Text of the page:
Sustainable Building Advisor: Greywater Uses & Project ROI

On the Sustainable Building Advisor discussion board…
Expert instructor Ann Edminster discusses greywater uses and the often intangible, but very important ‘non-energy’ returns on investments.

Student 1: Has anyone heard of greywater solutions for dust mitigation? It is common in construction to have a water truck drive around a few times a day spraying potable water on the ground […]

LEED Version 4 Details and Delay Consequences

In this article, Brenda Martens, LEED Fellow and Founder of aedify, outlines LEED Version 4. She discusses how v4 differs from v3 and the consequences of the delayed release of v4. Plagued with difficulties and delays, v4 has been the most controversial release of LEED to date, but it raises the baseline of what we consider a […]

How You Can Use Geothermal To Gain LEED Certification

Here is an excerpt from a white paper I just published on how and where a ground source heat pump can be utilized to gain LEED certification.

By now, nearly everyone has at least heard of LEED but not many understand what it means to be LEED-certified or how best to earn certification. Developed by the US Green Building Council (USGBC), LEED stands for “Leadership in Energy and Environmental Design”. Simply put, LEED is a grading system for sustainable building design and construction.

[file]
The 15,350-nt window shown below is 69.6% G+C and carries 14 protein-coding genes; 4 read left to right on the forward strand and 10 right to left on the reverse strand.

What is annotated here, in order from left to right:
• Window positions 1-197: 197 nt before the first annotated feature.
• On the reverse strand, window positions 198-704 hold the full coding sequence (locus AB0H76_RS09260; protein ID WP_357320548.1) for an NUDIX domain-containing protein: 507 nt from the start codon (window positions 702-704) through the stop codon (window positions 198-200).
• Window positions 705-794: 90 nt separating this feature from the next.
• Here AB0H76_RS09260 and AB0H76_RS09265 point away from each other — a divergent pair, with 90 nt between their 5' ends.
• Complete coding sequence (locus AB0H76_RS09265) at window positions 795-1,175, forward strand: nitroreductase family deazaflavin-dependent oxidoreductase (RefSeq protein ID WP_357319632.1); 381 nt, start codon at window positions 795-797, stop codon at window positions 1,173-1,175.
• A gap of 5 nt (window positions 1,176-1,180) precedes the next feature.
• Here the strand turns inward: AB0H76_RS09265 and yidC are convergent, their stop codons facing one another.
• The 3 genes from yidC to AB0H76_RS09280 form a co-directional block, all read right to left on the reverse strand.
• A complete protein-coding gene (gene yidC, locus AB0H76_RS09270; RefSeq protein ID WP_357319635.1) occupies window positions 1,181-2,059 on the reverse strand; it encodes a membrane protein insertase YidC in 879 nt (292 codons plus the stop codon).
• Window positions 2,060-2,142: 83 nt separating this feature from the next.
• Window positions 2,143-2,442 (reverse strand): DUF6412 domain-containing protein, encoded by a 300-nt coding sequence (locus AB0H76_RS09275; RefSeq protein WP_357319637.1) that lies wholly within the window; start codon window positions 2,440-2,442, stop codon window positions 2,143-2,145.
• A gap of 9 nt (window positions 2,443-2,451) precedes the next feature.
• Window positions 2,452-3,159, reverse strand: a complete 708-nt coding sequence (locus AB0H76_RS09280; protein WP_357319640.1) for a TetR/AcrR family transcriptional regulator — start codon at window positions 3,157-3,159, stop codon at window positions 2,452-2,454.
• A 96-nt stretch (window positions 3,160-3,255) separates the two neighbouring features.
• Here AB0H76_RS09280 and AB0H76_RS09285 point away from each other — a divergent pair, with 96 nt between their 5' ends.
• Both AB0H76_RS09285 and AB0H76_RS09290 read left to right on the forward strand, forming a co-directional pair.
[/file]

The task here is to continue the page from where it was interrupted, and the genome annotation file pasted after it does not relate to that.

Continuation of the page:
The goal of the program is to encourage the construction of buildings that use less energy, water and natural resources in order to minimize the impact of a structure on the local environment during construction and throughout its useful life. Needless to say, geothermal heating and cooling systems can go a long way to supporting all of these goals.

The LEED rating system works by requiring a minimum level of performance through prerequisites organized under eight different categories. Once you are able to meet the minimum performance requirements in each category, any improvements above and beyond are rewarded through a points system. The eight categories are: